Retro

     Another sensible tack is to go "Old School", emulating what worked when the pursuit was still vital.  In the case of poetry this means verse, often in language that is sophisticated, formal and/or, in some cases, downright anachronistic (e.g. people outside religious colonies had stopped saying "thee" and "thou" more than a century before Elizabeth Barrett Browning's "Sonnet 43" in 1850).  "Antiblurb" by A. E. Stallings serves as a breath-taking example: 


Antiblurb.


     A critic might say:  "Add in a little more performance value and modernized themes and you might have something with broad appeal."

Hypermodernism¹

Earl the Squirrel's Rule #102
     A third option is a mixture of the above two:  adding markedly new slants (e.g. High Modernism), structures (e.g. curginas), techniques (e.g. bracketing) and/or technologies (e.g. YouTube) to older paradigms.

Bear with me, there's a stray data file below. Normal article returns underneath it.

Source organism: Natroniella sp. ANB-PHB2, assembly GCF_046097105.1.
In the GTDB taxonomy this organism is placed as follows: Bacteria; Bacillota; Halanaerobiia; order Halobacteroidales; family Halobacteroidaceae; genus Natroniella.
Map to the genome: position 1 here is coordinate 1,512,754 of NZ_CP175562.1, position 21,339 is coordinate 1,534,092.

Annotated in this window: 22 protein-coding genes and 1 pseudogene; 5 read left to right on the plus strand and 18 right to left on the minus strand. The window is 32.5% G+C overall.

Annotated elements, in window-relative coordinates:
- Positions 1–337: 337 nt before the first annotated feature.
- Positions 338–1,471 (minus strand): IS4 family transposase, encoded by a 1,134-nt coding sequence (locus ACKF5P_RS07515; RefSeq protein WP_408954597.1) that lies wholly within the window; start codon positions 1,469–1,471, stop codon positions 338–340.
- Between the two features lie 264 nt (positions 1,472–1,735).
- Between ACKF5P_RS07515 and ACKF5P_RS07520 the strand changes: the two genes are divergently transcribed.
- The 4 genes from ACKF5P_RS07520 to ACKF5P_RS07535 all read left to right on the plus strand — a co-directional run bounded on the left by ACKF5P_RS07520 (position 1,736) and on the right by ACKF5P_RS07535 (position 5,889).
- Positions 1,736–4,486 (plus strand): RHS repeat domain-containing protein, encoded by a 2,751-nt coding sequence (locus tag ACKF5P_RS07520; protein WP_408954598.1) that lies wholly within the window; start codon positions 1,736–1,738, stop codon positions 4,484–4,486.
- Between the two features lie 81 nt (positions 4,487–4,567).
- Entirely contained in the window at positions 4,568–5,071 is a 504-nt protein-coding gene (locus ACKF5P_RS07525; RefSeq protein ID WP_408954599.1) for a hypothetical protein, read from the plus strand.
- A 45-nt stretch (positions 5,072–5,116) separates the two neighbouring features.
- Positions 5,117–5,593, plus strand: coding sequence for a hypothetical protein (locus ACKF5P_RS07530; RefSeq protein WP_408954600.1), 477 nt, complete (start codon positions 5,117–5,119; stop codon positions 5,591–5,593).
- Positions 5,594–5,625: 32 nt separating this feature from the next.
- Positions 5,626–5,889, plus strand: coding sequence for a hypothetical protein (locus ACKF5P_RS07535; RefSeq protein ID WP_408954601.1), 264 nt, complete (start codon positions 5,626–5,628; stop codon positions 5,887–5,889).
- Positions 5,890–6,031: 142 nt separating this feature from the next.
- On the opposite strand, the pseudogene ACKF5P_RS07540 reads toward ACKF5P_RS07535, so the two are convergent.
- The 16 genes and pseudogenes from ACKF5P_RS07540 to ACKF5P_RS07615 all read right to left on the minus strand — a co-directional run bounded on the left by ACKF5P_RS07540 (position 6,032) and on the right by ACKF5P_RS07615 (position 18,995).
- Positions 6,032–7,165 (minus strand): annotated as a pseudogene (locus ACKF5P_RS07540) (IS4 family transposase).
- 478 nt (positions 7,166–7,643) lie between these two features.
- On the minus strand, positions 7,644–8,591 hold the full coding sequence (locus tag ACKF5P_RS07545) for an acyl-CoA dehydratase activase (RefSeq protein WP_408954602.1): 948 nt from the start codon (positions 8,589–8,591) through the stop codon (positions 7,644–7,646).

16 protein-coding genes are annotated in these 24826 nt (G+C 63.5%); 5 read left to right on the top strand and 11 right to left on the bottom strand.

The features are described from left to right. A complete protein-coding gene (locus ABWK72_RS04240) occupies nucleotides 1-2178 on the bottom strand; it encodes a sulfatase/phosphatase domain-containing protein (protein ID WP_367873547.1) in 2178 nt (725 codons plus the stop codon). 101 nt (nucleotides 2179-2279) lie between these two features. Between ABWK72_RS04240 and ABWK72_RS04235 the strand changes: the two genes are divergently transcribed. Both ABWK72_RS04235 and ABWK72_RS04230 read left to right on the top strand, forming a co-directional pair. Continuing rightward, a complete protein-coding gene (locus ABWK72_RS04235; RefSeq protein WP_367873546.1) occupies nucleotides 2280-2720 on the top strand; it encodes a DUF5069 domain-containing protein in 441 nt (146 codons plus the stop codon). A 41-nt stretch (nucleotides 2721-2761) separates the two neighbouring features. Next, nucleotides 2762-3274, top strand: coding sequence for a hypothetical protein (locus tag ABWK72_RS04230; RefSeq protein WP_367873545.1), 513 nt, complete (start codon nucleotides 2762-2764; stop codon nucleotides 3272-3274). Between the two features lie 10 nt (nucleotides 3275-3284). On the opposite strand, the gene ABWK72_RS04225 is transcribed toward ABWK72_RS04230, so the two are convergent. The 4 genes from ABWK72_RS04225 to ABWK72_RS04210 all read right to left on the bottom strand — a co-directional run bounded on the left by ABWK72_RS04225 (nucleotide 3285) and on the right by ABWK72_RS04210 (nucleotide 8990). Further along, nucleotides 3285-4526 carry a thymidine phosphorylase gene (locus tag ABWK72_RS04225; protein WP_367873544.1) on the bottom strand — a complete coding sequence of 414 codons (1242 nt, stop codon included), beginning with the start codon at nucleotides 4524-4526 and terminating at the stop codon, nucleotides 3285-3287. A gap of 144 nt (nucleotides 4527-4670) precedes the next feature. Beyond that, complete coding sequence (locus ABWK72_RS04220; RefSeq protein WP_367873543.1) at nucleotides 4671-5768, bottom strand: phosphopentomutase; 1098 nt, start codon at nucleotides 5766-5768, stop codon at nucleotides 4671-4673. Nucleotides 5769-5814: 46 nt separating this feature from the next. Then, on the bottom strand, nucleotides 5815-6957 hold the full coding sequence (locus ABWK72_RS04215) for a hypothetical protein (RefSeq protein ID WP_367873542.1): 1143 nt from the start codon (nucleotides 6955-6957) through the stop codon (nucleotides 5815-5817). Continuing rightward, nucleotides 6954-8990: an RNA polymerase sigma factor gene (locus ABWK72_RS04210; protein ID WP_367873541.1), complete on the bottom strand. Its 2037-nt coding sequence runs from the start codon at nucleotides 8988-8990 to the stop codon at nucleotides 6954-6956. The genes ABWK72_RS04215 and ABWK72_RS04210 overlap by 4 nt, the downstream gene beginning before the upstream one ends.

In 1924 master Savielly Tartakower's chess manual, "Die hypermoderne Schachpartie" ("The Hypermodern Chess Game"), coined the phrase "hypermodern" to describe what he, Richard Réti's "Die neuen Ideen im Schachspiel" ("Modern Ideas in Chess", 1922) and Aaron Nimzowitsch's blockbuster "Mein System" ("My System", 1925-1927) advocated.  Years later the expression was borrowed by artists, writers, sociologists and architects to describe similar movements in other fields.  I have a few quibbles with the first half of the Wikipedia explanation but this part is noteworthy:

"Hypermodernism...has come to have some aspects of modernism filtered through the latest technological materials and approaches to design or composition. References to magic and an underlying flexible self-identity often coupled with a strong irony of statement categorize the movement. Some theorists view hypermodernism as a form of resistance to standard modernism; others see it as late romanticism in modernist trappings."